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NICOLA MILLER: Politics is about our everyday lives

Nicola Miller
Nicola Miller

A while ago I was asked to participate in the campaign by the towns branch of the Fawcett Society to encourage young women to engage with politics and vote. I am proud to be a part of it but remain frustrated by the apparent ease by which the anti voting argument appears to shout loudly and more successfully.

The loss of faith in politicians goes some way towards explaining why figures like Russell Brand’s advice not to vote gained traction among the politically aware and disillusioned.

The trouble is, people like Brand ARE the establishment, no matter what he thinks: his money and fame insulate him from the effects of governmental decisions to an enormous degree. He has direct access to powerful people in order to petition them with his wants and beliefs, reducing his need to vote to assert his political will. His voice penetrates. Ours does not. And if the election results do not suit him, Brand can simply up sticks and fly off to another clime, or climb into that black Range Rover he has been photographed driving to avoid the political climate he failed to vote for. He totally ignores the fact that not voting means you have even less of a voice. You become a political ghost.

Social and economic justice was completely absent from the lives of those Suffragettes when they started campaigning for the right to vote: they couldn’t have been any more disenfranchised from the political system if they had tried. They had nothing to lose, thus negating the argument that a lack of agency and power means an inability to influence politics so why bother? Our political system was even more hidebound then – totally white, male and upper class and pretty plutocratic, to boot. But they did it and yes, it took longer than you think.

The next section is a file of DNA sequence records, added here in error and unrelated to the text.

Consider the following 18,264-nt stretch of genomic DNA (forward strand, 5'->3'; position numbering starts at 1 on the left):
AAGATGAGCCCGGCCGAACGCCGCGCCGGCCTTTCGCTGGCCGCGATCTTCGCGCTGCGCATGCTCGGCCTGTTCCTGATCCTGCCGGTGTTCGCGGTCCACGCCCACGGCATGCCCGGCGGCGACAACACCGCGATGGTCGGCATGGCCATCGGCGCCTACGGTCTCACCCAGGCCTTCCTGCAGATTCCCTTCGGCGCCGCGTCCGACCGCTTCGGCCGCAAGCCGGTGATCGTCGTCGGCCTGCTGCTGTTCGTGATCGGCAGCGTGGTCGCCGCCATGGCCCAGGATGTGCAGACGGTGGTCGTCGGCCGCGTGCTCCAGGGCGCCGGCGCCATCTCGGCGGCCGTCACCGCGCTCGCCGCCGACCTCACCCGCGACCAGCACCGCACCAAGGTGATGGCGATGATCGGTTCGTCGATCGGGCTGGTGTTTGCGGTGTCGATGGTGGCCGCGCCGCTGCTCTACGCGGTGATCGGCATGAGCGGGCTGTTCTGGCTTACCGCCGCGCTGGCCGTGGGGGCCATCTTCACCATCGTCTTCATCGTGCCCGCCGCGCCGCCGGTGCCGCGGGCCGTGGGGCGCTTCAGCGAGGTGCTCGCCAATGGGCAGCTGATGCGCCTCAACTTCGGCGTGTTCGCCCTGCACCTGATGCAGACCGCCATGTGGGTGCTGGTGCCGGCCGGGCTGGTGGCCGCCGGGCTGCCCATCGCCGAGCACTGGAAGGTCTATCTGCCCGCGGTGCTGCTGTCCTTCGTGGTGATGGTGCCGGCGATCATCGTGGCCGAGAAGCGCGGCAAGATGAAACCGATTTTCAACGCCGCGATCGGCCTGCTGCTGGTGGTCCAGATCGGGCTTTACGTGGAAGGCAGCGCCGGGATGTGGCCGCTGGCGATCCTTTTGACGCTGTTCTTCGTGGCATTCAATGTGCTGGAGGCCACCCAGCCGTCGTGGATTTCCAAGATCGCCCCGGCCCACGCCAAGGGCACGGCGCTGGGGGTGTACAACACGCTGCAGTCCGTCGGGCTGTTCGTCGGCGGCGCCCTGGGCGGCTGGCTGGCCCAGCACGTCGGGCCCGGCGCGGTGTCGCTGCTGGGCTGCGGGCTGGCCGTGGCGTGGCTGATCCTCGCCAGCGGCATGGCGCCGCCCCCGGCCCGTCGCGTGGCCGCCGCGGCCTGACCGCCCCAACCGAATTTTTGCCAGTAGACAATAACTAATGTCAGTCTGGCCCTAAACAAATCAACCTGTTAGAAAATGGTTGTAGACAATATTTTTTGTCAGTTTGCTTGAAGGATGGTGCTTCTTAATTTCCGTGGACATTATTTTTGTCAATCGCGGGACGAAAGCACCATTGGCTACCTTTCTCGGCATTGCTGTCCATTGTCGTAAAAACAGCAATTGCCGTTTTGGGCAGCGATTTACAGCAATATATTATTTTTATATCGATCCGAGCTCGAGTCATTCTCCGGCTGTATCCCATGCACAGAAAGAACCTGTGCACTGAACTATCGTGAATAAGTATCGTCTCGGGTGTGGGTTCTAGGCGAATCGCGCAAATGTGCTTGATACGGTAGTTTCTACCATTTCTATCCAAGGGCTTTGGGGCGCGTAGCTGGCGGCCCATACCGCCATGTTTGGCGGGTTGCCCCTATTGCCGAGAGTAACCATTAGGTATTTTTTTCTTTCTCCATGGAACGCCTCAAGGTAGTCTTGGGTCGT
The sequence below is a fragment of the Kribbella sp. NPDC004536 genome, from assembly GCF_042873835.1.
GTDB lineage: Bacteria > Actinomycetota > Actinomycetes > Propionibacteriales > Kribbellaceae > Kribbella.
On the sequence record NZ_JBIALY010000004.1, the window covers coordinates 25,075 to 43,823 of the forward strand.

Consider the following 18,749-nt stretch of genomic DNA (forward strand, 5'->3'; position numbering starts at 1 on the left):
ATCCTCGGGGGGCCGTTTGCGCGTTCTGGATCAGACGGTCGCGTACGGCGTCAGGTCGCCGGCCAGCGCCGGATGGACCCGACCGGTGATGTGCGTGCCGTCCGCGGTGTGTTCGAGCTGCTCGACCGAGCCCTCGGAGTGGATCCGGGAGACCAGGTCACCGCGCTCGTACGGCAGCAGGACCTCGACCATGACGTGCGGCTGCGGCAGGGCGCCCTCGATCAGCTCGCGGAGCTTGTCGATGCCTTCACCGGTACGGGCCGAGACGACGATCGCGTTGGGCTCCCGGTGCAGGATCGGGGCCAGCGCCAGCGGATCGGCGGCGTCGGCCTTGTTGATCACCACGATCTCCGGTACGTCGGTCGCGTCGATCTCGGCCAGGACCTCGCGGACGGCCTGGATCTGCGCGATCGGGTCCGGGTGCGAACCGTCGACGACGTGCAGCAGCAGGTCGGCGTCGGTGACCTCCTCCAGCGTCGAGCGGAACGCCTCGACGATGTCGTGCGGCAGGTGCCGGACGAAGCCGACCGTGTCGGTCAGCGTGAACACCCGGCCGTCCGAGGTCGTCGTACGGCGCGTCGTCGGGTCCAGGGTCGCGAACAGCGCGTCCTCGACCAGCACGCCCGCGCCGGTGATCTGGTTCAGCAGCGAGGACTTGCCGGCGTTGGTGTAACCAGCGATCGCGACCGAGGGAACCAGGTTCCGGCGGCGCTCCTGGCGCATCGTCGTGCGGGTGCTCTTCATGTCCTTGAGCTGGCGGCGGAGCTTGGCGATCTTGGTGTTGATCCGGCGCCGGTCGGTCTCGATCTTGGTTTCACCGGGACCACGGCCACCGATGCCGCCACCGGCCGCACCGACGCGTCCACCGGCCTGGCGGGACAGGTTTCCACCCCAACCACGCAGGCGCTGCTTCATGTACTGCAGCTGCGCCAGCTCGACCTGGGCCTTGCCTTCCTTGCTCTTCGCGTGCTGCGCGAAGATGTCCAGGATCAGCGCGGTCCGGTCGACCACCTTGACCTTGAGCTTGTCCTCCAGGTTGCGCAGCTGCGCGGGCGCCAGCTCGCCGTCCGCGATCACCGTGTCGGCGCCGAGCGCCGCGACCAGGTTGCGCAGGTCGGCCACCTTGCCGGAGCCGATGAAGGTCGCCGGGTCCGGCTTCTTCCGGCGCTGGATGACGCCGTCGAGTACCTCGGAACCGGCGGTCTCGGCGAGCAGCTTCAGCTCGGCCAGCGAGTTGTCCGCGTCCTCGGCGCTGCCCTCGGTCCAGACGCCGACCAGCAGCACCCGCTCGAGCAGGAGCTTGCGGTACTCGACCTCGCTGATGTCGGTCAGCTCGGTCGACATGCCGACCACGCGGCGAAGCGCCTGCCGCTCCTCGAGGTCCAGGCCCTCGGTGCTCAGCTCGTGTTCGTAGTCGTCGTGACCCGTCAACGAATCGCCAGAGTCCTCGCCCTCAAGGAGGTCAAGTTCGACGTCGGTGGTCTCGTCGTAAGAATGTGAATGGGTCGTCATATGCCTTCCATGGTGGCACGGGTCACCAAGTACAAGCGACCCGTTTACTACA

The Suffragettes’ desire for social justice was predicated upon resistance, protest and awareness that they had a struggle ahead of them but most importantly they also took responsibility for their own education in all matters political. They knew they had to redress the imbalance caused by the withholding of political education so they provided this to the women they encountered as they campaigned across the country, often to women who had been forced to cease formal education before their teens. And by doing this they empowered the men too.

This then, is what we should learn from and take responsibility for.

The ideal political state is one where there is a constant and lively public debate across all media, in schools, workplaces and homes.

Often the big beasts of politics suck the air from the subject, allowing their less pleasant habits and behaviours to distort what it is really about– the local, the regional, what happens to us in our daily lives and how we establish relationships with other people.

I refuse to believe that there is a whole generation so profoundly disinterested in what happens to them with regards to this; rather I think we have allowed politics to detach itself from the everyday. We fail our younger people if we do not help them to become active in community life, to understand how decisions are made which affect them and how they in turn can bring their influence to bear.

I strongly believe that in doing this, we make those first baby steps towards a more empowered and interactive electorate.

Focusing on local politics need not mean we regress back to the parochial and self interested. Look at how many events across the region involve charitable or social acts with international reach – our vision is brought to bear to make things better for others. We see our borough and county councils collaborating more with younger voices but are we making it clear enough to them that this is a deeply political act?

I accept that direct action with rather more immediate results can inoculate us against the seemingly tedious slowness of national politics but this need not be so. Encouraging people (and especially women who live in a world that is stacked against them at every level) to see that the will of the people can be fruitful is all part of this.

Back in the day we had to wait days for news to arrive via the scrap metal merchant or via newspapers brought by horse and cart, yet people managed to inform themselves. Nowadays we have no excuse with the whole world unfolding on our screens. There are plenty of websites that offer clear and versatile information about politics – the problem we have to solve is how to influence people to want to learn and get stuck in and it starts with the everyday bread and butter stuff.